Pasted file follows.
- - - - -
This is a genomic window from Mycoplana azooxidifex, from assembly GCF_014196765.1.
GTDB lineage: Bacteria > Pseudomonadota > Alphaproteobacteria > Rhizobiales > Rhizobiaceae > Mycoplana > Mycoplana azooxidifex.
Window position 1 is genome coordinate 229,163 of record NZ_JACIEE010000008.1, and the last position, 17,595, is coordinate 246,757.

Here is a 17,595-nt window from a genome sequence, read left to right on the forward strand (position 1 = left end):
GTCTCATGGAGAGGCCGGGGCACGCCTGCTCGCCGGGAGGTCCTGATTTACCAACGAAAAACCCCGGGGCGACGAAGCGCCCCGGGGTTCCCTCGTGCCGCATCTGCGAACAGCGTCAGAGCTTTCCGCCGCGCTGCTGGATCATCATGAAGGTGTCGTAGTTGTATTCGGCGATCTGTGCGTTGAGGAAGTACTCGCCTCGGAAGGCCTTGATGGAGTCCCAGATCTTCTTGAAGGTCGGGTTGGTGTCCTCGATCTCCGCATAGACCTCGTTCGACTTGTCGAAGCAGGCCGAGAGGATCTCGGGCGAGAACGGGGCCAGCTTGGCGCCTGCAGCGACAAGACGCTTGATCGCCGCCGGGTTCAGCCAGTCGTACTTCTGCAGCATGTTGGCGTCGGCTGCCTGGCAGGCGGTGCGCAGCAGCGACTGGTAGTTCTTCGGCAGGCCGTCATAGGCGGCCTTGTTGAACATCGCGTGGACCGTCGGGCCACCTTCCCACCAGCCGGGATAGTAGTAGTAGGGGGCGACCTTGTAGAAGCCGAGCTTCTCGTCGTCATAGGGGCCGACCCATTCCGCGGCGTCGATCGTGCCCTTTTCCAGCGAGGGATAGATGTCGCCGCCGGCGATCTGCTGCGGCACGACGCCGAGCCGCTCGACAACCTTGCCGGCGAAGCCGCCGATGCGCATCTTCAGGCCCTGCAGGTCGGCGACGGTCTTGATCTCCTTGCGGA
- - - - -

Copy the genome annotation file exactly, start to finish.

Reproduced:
This is a genomic window from Mycoplana azooxidifex, from assembly GCF_014196765.1.
GTDB lineage: Bacteria > Pseudomonadota > Alphaproteobacteria > Rhizobiales > Rhizobiaceae > Mycoplana > Mycoplana azooxidifex.
Window position 1 is genome coordinate 229,163 of record NZ_JACIEE010000008.1, and the last position, 17,595, is coordinate 246,757.

Here is a 17,595-nt window from a genome sequence, read left to right on the forward strand (position 1 = left end):
GTCTCATGGAGAGGCCGGGGCACGCCTGCTCGCCGGGAGGTCCTGATTTACCAACGAAAAACCCCGGGGCGACGAAGCGCCCCGGGGTTCCCTCGTGCCGCATCTGCGAACAGCGTCAGAGCTTTCCGCCGCGCTGCTGGATCATCATGAAGGTGTCGTAGTTGTATTCGGCGATCTGTGCGTTGAGGAAGTACTCGCCTCGGAAGGCCTTGATGGAGTCCCAGATCTTCTTGAAGGTCGGGTTGGTGTCCTCGATCTCCGCATAGACCTCGTTCGACTTGTCGAAGCAGGCCGAGAGGATCTCGGGCGAGAACGGGGCCAGCTTGGCGCCTGCAGCGACAAGACGCTTGATCGCCGCCGGGTTCAGCCAGTCGTACTTCTGCAGCATGTTGGCGTCGGCTGCCTGGCAGGCGGTGCGCAGCAGCGACTGGTAGTTCTTCGGCAGGCCGTCATAGGCGGCCTTGTTGAACATCGCGTGGACCGTCGGGCCACCTTCCCACCAGCCGGGATAGTAGTAGTAGGGGGCGACCTTGTAGAAGCCGAGCTTCTCGTCGTCATAGGGGCCGACCCATTCCGCGGCGTCGATCGTGCCCTTTTCCAGCGAGGGATAGATGTCGCCGCCGGCGATCTGCTGCGGCACGACGCCGAGCCGCTCGACAACCTTGCCGGCGAAGCCGCCGATGCGCATCTTCAGGCCCTGCAGGTCGGCGACGGTCTTGATCTCCTTGCGGA